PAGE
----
What Colt is describing is not the little chamfer that Kwhi43 shows or like any edge break I have ever seen anyone attempt on a modern reproduction. The chamfer would have to be very large to even attempt to do what the claim proposes. Note how that the chamfer is literally as large as the forcing cone opening on the barrel. Below is the claim.

http://i627.photobucket.com/albums/tt358/Mako_CAS/Odds%20and%20Ends/1304-4Chamfersection.jpg


What most people don’t know is that early Colt pistols had major problems with chain firing. Colt had been trying to sell his revolvers to the United States government, but during a trial he had a chainfire and two chambers fired, it ruined his chances for a contract. His major problem was his enclosed breech face and in some cases the enclosed front of the cylinder face of his rifle designs. He actually tried to encapsulate it. Colt had been pushing the “water proof” qualities of his design much to the detriment of safe shooting. On his reissue patent of October 24, 1848 he removed the sections concerning the covered areas. Otherwise the patent which was called the Reissue patent #124 was just the same as his original patent issued as #138 February 25, 1836. His claims for the chainfire reducing and redirection capability of the chamfers were not borne out by testing, it was an attempt to get around the Leavitt patent and was the first of years of competition and confrontation between Colt and Leavitt.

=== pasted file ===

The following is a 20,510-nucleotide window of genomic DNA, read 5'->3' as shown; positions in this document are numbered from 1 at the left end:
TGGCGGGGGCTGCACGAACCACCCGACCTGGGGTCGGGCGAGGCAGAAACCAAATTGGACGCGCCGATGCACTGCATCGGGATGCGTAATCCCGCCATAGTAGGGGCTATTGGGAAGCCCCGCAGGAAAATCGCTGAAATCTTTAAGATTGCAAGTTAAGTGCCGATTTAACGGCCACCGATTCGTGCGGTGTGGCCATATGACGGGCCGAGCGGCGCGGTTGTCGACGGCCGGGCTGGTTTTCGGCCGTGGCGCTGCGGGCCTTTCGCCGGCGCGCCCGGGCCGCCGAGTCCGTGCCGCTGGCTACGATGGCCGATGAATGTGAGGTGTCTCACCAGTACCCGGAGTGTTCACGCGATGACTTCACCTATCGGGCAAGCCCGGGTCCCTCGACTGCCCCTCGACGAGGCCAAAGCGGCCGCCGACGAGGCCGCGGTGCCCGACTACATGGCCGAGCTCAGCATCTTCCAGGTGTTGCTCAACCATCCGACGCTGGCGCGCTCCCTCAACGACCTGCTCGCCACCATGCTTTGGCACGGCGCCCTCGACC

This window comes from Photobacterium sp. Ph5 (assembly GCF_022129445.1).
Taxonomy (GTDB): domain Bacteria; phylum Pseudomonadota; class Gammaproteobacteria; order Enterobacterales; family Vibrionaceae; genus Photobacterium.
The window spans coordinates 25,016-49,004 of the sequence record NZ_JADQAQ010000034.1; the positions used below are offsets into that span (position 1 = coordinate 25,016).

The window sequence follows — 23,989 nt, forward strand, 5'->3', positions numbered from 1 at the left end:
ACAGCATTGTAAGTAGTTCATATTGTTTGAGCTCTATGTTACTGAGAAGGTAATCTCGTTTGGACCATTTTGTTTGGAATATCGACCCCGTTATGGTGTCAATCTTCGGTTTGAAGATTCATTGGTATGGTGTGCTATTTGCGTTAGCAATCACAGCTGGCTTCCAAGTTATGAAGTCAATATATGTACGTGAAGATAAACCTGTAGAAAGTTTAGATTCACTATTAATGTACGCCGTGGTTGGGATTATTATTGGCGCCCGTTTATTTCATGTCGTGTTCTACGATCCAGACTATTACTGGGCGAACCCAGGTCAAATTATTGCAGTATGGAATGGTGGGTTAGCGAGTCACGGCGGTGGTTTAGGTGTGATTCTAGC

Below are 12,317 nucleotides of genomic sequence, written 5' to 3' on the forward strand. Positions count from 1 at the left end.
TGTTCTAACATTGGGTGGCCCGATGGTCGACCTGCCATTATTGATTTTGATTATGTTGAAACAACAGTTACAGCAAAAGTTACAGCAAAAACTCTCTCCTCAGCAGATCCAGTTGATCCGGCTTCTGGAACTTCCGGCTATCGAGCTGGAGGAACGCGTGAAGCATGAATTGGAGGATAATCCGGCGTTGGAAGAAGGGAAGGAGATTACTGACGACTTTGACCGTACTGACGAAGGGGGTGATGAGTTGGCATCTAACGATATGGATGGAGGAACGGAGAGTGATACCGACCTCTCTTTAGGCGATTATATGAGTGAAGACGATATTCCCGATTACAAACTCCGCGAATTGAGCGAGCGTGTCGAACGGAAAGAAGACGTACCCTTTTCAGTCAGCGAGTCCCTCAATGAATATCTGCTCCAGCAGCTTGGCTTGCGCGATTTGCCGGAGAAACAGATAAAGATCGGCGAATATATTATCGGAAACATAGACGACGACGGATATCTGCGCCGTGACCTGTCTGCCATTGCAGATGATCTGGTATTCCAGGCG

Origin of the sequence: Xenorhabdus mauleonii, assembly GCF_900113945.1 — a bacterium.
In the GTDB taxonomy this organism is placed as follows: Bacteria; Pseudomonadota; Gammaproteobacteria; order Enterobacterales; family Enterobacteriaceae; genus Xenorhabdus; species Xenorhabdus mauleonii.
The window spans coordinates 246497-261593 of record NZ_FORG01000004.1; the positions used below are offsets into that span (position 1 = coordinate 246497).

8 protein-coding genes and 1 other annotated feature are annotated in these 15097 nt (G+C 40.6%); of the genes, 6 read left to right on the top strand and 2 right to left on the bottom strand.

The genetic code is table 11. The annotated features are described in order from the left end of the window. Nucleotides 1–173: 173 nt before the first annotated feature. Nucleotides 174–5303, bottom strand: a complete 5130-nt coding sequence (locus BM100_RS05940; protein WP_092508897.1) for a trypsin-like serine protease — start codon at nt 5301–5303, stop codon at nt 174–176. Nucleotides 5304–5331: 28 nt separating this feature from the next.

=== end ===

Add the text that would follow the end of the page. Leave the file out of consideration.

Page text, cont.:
A Smithsonian firearms historian in 1966 spoke of the Colt failure in his government trials and how he used the Daniel Leavitt patent of April 29, 1837 as a reference in documents to the government in an attempt to get a second trial. His patent was an attempt to address the problem. Unfortunately for Colt he went out of business before he could get a second trial. The reality of the chainfire problem is the exact problem we have today. It was his closed breech that was causing his problem. In fact the chamfers caused increased flash and gas release at the barrel to cylinder interface. This was a phenomenon also present with the Leavitt convex cylinder face which directed the firing gases escaping the gap up and out from the cylinder gap.